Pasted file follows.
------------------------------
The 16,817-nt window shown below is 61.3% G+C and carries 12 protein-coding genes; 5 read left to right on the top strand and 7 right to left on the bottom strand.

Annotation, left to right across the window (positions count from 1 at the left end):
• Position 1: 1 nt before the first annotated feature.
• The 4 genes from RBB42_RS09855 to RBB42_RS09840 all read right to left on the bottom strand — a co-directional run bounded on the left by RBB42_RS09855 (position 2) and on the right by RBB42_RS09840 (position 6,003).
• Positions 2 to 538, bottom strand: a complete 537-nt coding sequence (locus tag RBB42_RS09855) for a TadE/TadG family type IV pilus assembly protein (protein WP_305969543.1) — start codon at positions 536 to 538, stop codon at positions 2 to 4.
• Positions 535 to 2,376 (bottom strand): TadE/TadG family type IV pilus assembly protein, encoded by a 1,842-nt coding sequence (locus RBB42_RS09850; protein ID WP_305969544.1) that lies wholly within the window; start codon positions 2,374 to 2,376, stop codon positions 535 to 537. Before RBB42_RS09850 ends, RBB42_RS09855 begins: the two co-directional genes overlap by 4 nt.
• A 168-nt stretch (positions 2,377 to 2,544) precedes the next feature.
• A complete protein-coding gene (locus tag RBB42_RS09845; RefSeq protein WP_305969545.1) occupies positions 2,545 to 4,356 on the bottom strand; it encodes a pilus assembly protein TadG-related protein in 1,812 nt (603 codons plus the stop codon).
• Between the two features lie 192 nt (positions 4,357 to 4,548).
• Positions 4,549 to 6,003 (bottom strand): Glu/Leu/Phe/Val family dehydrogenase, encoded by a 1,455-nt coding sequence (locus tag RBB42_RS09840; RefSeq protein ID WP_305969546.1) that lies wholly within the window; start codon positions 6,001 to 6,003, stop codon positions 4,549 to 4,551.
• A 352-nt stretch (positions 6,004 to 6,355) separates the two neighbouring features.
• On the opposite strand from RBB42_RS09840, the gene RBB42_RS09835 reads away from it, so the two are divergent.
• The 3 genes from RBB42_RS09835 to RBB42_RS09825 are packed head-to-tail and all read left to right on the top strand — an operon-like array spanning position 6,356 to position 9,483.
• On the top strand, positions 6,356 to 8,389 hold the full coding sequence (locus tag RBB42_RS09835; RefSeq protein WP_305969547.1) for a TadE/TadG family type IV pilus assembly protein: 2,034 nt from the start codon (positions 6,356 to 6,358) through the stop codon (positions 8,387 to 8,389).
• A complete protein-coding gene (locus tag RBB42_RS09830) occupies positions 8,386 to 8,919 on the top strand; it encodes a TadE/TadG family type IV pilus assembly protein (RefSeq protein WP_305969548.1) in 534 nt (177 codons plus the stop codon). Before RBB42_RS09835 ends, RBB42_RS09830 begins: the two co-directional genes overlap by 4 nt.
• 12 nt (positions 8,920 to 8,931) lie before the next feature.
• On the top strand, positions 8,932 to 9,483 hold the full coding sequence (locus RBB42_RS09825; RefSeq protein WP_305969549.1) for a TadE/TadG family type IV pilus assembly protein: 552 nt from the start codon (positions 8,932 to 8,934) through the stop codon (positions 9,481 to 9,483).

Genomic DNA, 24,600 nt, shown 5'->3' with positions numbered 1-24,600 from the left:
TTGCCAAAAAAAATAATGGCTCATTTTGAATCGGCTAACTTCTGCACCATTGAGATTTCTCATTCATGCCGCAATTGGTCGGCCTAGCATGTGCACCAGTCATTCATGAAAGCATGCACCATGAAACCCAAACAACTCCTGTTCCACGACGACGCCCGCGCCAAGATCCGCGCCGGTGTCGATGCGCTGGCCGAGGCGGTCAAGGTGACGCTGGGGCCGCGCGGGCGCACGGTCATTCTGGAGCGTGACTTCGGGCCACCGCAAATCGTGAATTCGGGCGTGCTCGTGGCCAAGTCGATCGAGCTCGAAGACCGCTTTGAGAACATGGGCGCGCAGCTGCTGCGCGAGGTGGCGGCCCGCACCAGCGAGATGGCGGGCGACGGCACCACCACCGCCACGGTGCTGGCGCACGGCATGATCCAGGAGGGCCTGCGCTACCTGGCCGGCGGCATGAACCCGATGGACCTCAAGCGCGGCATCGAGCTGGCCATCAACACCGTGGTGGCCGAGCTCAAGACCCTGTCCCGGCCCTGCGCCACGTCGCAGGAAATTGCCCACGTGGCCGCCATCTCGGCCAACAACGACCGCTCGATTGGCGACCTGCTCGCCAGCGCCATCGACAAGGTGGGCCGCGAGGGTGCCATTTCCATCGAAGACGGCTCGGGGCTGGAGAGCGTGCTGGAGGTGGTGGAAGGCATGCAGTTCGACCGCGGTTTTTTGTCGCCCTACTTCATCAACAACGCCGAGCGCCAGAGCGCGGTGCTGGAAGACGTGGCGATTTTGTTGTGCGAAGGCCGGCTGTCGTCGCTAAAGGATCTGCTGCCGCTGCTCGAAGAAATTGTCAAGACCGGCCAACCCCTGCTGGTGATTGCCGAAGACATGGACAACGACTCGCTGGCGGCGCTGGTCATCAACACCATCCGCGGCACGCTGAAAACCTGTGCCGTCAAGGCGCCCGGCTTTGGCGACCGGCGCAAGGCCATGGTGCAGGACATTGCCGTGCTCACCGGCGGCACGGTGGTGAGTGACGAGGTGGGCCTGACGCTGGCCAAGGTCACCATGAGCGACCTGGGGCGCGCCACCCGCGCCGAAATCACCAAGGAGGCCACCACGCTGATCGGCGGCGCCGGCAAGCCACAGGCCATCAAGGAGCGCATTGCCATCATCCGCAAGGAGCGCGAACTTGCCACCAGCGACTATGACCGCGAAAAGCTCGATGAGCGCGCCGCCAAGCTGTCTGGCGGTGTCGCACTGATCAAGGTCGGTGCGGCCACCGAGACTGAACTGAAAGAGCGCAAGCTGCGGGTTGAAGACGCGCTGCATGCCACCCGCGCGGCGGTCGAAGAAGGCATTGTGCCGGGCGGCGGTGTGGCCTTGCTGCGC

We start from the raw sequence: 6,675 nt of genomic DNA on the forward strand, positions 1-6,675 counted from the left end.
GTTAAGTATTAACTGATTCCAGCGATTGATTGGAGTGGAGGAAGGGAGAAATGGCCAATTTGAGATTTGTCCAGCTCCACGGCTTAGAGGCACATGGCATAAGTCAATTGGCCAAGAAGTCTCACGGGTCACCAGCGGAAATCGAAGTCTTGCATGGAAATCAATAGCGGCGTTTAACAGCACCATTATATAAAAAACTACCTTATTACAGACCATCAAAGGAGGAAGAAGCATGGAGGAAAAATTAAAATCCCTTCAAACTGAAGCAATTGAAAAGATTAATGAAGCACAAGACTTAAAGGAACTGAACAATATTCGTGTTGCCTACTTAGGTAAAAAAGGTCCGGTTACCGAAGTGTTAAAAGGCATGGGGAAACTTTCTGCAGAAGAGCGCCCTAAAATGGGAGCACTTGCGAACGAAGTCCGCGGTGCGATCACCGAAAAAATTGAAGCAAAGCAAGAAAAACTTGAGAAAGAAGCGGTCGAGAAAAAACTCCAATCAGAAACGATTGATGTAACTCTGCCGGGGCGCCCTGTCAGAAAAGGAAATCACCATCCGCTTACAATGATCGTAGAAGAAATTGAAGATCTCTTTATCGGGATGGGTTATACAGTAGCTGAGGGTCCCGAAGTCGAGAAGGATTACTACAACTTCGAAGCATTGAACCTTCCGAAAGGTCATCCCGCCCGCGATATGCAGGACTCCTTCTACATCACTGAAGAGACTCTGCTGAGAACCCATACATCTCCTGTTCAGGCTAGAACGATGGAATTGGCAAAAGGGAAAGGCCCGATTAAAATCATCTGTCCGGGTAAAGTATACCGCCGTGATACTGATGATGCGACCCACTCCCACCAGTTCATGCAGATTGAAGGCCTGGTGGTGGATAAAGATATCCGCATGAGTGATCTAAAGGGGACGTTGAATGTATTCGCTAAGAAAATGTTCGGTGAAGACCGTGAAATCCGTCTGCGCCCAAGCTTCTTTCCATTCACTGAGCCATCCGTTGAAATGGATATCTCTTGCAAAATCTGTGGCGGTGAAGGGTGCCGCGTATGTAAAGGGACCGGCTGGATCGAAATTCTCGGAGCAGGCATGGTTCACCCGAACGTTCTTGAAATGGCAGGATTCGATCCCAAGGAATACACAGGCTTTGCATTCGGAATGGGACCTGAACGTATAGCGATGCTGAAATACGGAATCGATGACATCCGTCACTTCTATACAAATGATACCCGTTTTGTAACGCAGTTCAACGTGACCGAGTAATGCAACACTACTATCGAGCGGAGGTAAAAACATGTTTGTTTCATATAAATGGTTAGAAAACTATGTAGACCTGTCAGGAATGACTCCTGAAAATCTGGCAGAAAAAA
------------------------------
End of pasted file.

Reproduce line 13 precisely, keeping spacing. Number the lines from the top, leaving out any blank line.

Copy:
• The 3 genes from RBB42_RS09835 to RBB42_RS09825 are packed head-to-tail and all read left to right on the top strand — an operon-like array spanning position 6,356 to position 9,483.